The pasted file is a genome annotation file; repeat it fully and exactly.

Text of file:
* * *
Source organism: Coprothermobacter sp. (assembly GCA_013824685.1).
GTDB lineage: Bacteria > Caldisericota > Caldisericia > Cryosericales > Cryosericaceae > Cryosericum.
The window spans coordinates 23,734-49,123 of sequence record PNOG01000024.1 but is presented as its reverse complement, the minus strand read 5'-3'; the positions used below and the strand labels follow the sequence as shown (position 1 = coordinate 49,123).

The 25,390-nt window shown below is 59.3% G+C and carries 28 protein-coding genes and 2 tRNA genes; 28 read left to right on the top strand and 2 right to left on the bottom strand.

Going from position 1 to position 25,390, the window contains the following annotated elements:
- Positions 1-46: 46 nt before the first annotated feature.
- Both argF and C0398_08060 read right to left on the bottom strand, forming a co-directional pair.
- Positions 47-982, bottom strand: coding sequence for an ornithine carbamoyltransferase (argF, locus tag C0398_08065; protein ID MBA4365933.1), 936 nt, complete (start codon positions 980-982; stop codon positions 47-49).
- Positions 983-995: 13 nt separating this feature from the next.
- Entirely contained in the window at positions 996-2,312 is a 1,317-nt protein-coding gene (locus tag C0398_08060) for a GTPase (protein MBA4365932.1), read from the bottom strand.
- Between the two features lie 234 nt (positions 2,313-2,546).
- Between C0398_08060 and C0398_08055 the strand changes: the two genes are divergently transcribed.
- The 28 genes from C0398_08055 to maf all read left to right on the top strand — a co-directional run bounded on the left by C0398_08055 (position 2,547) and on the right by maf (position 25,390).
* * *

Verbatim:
Source organism: Coprothermobacter sp. (assembly GCA_013824685.1).
GTDB lineage: Bacteria > Caldisericota > Caldisericia > Cryosericales > Cryosericaceae > Cryosericum.
The window spans coordinates 23,734-49,123 of sequence record PNOG01000024.1 but is presented as its reverse complement, the minus strand read 5'-3'; the positions used below and the strand labels follow the sequence as shown (position 1 = coordinate 49,123).

The 25,390-nt window shown below is 59.3% G+C and carries 28 protein-coding genes and 2 tRNA genes; 28 read left to right on the top strand and 2 right to left on the bottom strand.

Going from position 1 to position 25,390, the window contains the following annotated elements:
- Positions 1-46: 46 nt before the first annotated feature.
- Both argF and C0398_08060 read right to left on the bottom strand, forming a co-directional pair.
- Positions 47-982, bottom strand: coding sequence for an ornithine carbamoyltransferase (argF, locus tag C0398_08065; protein ID MBA4365933.1), 936 nt, complete (start codon positions 980-982; stop codon positions 47-49).
- Positions 983-995: 13 nt separating this feature from the next.
- Entirely contained in the window at positions 996-2,312 is a 1,317-nt protein-coding gene (locus tag C0398_08060) for a GTPase (protein MBA4365932.1), read from the bottom strand.
- Between the two features lie 234 nt (positions 2,313-2,546).
- Between C0398_08060 and C0398_08055 the strand changes: the two genes are divergently transcribed.
- The 28 genes from C0398_08055 to maf all read left to right on the top strand — a co-directional run bounded on the left by C0398_08055 (position 2,547) and on the right by maf (position 25,390).